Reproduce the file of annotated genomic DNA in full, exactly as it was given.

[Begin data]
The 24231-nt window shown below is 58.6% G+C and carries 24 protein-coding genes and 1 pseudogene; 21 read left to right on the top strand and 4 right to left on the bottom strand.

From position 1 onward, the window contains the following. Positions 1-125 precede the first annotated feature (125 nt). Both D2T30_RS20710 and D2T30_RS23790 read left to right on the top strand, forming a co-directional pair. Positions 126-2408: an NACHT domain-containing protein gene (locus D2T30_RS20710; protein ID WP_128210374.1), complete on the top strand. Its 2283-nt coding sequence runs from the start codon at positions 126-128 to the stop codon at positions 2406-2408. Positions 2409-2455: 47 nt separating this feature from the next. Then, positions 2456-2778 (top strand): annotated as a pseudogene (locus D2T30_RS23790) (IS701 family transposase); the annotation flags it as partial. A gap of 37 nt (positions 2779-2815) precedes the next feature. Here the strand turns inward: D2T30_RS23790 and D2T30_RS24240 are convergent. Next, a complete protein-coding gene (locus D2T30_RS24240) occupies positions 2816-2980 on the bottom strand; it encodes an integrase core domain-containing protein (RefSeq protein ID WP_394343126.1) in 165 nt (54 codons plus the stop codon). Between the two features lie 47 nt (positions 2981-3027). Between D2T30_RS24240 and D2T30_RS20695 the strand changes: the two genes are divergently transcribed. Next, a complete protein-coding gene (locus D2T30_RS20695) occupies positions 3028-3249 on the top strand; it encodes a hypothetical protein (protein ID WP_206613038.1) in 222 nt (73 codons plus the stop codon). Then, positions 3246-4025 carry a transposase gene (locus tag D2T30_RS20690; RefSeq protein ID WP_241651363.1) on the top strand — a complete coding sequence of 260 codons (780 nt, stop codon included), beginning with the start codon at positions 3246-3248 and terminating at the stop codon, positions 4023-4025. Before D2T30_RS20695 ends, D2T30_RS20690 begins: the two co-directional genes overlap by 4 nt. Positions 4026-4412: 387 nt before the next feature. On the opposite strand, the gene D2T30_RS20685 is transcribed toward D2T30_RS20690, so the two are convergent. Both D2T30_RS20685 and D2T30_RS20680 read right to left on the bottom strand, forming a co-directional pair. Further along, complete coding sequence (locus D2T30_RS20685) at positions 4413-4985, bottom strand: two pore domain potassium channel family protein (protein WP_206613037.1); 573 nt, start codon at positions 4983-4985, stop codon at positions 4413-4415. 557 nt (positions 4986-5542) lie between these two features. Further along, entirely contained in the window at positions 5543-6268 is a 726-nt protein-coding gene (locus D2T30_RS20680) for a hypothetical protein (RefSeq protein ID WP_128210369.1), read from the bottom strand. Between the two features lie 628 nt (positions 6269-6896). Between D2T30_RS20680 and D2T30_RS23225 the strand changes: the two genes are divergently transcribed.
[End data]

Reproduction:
The 24231-nt window shown below is 58.6% G+C and carries 24 protein-coding genes and 1 pseudogene; 21 read left to right on the top strand and 4 right to left on the bottom strand.

From position 1 onward, the window contains the following. Positions 1-125 precede the first annotated feature (125 nt). Both D2T30_RS20710 and D2T30_RS23790 read left to right on the top strand, forming a co-directional pair. Positions 126-2408: an NACHT domain-containing protein gene (locus D2T30_RS20710; protein ID WP_128210374.1), complete on the top strand. Its 2283-nt coding sequence runs from the start codon at positions 126-128 to the stop codon at positions 2406-2408. Positions 2409-2455: 47 nt separating this feature from the next. Then, positions 2456-2778 (top strand): annotated as a pseudogene (locus D2T30_RS23790) (IS701 family transposase); the annotation flags it as partial. A gap of 37 nt (positions 2779-2815) precedes the next feature. Here the strand turns inward: D2T30_RS23790 and D2T30_RS24240 are convergent. Next, a complete protein-coding gene (locus D2T30_RS24240) occupies positions 2816-2980 on the bottom strand; it encodes an integrase core domain-containing protein (RefSeq protein ID WP_394343126.1) in 165 nt (54 codons plus the stop codon). Between the two features lie 47 nt (positions 2981-3027). Between D2T30_RS24240 and D2T30_RS20695 the strand changes: the two genes are divergently transcribed. Next, a complete protein-coding gene (locus D2T30_RS20695) occupies positions 3028-3249 on the top strand; it encodes a hypothetical protein (protein ID WP_206613038.1) in 222 nt (73 codons plus the stop codon). Then, positions 3246-4025 carry a transposase gene (locus tag D2T30_RS20690; RefSeq protein ID WP_241651363.1) on the top strand — a complete coding sequence of 260 codons (780 nt, stop codon included), beginning with the start codon at positions 3246-3248 and terminating at the stop codon, positions 4023-4025. Before D2T30_RS20695 ends, D2T30_RS20690 begins: the two co-directional genes overlap by 4 nt. Positions 4026-4412: 387 nt before the next feature. On the opposite strand, the gene D2T30_RS20685 is transcribed toward D2T30_RS20690, so the two are convergent. Both D2T30_RS20685 and D2T30_RS20680 read right to left on the bottom strand, forming a co-directional pair. Further along, complete coding sequence (locus D2T30_RS20685) at positions 4413-4985, bottom strand: two pore domain potassium channel family protein (protein WP_206613037.1); 573 nt, start codon at positions 4983-4985, stop codon at positions 4413-4415. 557 nt (positions 4986-5542) lie between these two features. Further along, entirely contained in the window at positions 5543-6268 is a 726-nt protein-coding gene (locus D2T30_RS20680) for a hypothetical protein (RefSeq protein ID WP_128210369.1), read from the bottom strand. Between the two features lie 628 nt (positions 6269-6896). Between D2T30_RS20680 and D2T30_RS23225 the strand changes: the two genes are divergently transcribed.